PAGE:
The Securities and Exchange Commission (SEC) announced their priorities for 2016 and examining retirement plan advisors remains a focal point. In June of 2015, the SEC, through their Office of Compliance Inspections and Examinations (OCIE), launched the Retirement-Targeted Industry Reviews and Examinations initiative (ReTIRE). Since that time, OCIE has conducted over 160 examinations of retirement advisors and brokers, with over 115 on the advisors. The purpose, generally, is to protect retail investors and their retirement accounts.
With a priority on protecting retail investors, OCIE is examining SEC registered advisors to ensure they are taking adequate steps to follow their fiduciary obligation towards their client’s best interests. This often means the advisor’s fee is scrutinized, with practices such as reverse churning being the target. Reverse churning, in sum, is a practice of advisors putting investors into accounts that pay a fixed fee to the advisor, but usually fail to perform in a manner to justify that fee. For 2016, the review is expanding and will now include the practice, disclosures, and sales strategies for exchange traded funds (ETF). Two other new priorities include examining the sale of variable annuities and undisclosed public pension advisor gifts and entertainment.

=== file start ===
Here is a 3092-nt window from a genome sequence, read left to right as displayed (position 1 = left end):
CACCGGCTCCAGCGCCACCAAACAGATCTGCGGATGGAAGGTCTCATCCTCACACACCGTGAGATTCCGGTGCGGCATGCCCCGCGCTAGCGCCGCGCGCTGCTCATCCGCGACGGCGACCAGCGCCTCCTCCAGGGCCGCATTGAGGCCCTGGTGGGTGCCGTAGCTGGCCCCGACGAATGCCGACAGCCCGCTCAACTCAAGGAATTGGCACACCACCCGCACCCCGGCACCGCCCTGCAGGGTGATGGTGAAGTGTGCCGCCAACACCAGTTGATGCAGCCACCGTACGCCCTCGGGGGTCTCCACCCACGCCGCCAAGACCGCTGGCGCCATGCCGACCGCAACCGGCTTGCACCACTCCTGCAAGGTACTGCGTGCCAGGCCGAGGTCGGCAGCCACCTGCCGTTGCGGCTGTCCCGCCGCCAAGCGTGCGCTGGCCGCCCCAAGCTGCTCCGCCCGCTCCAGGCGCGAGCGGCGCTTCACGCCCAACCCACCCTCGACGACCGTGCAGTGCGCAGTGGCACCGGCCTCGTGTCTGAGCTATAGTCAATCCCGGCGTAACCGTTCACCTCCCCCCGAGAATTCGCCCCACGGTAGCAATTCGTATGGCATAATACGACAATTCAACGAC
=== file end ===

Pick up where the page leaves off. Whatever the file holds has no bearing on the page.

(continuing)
The effort by OCIE is not to be confused with the Department of Labor (DOL) examination on retirement advisors, which is running concurrently. The DOL examinations under the Employee Retirement Income Security Act, however, is similarly focused on protecting the retail investor. Comments by those at the SEC and DOL suggest that the focus on protecting the retail investor through these investigations are likely to continue for some time.
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